Passover begins at sundown on Monday. One of this holiday's many traditions includes selling all bread products in a Jewish household to a non-Jew. These days, families don’t even have to venture from their computers to accomplish that ancient ritual.
During the week of Passover, practicing Jews don’t eat Chametz. Which is, more or less, anything made from grain that has been in contact with water for more than 18 minutes -- like bread, or cereal. What Jews eat instead, is matzo – unleavened crackers that symbolize freedom of Jews from slavery in Egypt.
As Passover approaches, many Jews across New Hampshire – and the world – scour their homes, removing any trace of chametz. Why? For one, if you take the Torah literally, eating chametz during Passover will result in the extinction of your soul. So, you wouldn’t want to accidentally swallow a cookie crumb. But mostly, removing chametz is a symbolic ritual. Manchester’s Rabbi Levi Krinsky says "chametz is symbolic of the ego, our own leavening of ourselves, our boastfulness."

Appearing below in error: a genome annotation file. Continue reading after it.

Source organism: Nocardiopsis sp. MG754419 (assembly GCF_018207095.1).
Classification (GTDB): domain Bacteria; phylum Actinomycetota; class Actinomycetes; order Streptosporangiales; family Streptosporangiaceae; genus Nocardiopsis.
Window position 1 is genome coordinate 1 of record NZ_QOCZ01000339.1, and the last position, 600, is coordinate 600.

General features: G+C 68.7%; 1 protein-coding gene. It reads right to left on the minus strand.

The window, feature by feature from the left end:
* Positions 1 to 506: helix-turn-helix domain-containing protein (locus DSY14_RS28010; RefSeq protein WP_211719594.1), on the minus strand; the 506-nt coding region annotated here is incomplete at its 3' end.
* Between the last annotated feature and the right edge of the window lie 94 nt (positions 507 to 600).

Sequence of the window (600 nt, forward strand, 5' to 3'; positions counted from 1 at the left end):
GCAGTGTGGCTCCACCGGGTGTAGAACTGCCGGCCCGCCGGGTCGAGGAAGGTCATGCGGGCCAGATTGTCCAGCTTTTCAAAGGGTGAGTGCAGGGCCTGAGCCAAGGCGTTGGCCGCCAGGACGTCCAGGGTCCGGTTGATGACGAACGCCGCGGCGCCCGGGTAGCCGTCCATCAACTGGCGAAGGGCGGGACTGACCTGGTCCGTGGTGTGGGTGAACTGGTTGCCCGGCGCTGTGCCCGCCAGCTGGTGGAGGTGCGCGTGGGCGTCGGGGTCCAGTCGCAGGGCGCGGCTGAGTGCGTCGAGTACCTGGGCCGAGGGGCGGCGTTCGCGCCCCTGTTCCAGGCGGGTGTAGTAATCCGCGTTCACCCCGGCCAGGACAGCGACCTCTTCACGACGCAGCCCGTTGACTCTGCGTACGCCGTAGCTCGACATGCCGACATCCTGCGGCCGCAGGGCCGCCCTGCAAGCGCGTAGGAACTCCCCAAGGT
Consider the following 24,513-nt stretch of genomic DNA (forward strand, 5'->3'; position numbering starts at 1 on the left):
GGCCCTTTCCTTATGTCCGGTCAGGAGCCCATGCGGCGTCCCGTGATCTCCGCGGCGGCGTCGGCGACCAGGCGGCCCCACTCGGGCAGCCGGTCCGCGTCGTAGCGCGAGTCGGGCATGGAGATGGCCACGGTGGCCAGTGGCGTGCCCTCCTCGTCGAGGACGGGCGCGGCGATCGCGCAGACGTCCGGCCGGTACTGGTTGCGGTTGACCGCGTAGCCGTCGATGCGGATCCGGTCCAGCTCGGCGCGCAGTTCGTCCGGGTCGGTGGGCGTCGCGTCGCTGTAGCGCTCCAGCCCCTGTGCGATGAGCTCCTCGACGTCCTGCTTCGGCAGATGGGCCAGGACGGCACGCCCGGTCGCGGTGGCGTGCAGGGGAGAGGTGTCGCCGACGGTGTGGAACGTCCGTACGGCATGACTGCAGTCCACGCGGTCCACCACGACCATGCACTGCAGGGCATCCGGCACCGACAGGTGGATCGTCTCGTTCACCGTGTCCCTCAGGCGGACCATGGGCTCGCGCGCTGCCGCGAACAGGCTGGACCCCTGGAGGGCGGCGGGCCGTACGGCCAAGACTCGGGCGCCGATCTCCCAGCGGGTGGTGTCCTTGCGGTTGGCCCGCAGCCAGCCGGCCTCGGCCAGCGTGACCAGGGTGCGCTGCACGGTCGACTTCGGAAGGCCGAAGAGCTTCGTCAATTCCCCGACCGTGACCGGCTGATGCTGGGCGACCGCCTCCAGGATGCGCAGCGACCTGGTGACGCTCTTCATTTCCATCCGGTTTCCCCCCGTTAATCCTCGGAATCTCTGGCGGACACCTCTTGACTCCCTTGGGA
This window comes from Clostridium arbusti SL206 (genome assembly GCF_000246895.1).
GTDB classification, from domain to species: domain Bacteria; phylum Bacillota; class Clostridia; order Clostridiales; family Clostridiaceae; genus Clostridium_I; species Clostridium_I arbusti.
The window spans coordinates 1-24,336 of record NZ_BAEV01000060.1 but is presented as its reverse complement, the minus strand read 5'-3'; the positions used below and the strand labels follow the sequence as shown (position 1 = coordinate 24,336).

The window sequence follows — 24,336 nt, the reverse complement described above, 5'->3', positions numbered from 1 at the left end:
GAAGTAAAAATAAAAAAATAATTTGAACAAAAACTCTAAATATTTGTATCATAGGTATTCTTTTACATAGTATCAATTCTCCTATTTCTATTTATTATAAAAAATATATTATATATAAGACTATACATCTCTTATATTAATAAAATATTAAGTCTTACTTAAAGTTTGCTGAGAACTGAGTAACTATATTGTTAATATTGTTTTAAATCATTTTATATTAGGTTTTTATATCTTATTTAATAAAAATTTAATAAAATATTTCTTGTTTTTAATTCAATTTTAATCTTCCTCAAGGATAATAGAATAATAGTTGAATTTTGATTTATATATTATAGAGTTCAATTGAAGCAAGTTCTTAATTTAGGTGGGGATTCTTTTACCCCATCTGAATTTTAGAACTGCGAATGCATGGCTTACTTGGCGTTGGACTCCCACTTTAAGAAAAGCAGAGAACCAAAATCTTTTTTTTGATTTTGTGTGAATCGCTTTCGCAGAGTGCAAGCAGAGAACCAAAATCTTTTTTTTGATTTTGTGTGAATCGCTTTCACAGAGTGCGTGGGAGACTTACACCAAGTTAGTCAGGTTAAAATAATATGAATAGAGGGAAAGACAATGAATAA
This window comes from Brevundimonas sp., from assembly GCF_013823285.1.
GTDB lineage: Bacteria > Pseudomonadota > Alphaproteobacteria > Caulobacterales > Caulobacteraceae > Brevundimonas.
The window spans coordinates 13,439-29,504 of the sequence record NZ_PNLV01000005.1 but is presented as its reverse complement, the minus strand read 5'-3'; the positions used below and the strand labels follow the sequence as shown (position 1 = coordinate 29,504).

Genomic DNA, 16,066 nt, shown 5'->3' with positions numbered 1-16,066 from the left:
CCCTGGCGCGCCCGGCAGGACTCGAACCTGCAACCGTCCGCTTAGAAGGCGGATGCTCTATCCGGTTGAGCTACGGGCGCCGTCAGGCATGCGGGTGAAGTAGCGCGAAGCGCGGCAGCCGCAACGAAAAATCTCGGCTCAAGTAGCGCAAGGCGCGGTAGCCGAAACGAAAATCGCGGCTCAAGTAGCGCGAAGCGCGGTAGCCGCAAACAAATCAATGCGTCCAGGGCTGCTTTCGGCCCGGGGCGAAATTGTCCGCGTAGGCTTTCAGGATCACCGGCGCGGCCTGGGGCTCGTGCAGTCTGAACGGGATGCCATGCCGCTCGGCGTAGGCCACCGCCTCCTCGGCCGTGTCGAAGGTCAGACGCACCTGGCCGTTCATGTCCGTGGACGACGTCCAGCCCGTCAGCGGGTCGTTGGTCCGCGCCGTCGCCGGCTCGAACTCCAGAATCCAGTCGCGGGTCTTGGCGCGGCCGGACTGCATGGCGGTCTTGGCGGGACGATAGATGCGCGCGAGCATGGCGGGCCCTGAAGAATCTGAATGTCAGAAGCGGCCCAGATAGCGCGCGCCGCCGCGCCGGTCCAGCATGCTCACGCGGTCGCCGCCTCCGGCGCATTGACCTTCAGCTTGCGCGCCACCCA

To get rid of the chametz, you can either burn it, or you can sell it to a non-Jew. After Passover, that person can sell the chametz back to the Jewish family.
But instead of seeking out some random goy – congregants usually sign a contract allowing their rabbi to sell the chametz for them.
And with the help of technology you can even go online to do it, delegating the power of attorney on your behalf.
That’s what Krinksy does for his Manchester congregation. Then, he delegates the responsibility again, to a single rabbi in New York.
He signs an agreement paper that says everything I send him I hereby authorize him to make the sale.
Then, hours after Passover, that non-Jew theoretically sells the food back to the thousands of original owners via those two rabbis, without the chametz ever leaving anybody's home. On a larger scale, Israel sells $150 billion in prison and emergency food supplies to a non-Jewish hotel owner, who sells it back a week later.